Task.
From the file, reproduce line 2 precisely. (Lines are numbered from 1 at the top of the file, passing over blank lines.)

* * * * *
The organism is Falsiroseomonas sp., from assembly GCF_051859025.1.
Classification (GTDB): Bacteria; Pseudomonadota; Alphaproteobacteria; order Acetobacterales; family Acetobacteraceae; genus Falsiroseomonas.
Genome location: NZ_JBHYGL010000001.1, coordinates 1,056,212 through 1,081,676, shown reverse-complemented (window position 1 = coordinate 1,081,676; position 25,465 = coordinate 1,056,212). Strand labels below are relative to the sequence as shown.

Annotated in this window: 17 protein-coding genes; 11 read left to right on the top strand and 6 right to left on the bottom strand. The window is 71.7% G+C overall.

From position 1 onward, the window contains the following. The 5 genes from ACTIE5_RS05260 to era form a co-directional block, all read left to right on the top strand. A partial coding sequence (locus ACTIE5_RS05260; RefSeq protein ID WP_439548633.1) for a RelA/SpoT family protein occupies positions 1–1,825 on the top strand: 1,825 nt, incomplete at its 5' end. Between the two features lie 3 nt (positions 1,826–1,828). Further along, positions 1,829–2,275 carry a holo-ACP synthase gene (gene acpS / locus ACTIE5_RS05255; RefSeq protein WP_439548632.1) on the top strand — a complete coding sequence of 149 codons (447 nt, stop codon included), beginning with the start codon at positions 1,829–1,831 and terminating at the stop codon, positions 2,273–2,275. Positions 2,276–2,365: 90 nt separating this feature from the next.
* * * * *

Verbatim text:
Classification (GTDB): Bacteria; Pseudomonadota; Alphaproteobacteria; order Acetobacterales; family Acetobacteraceae; genus Falsiroseomonas.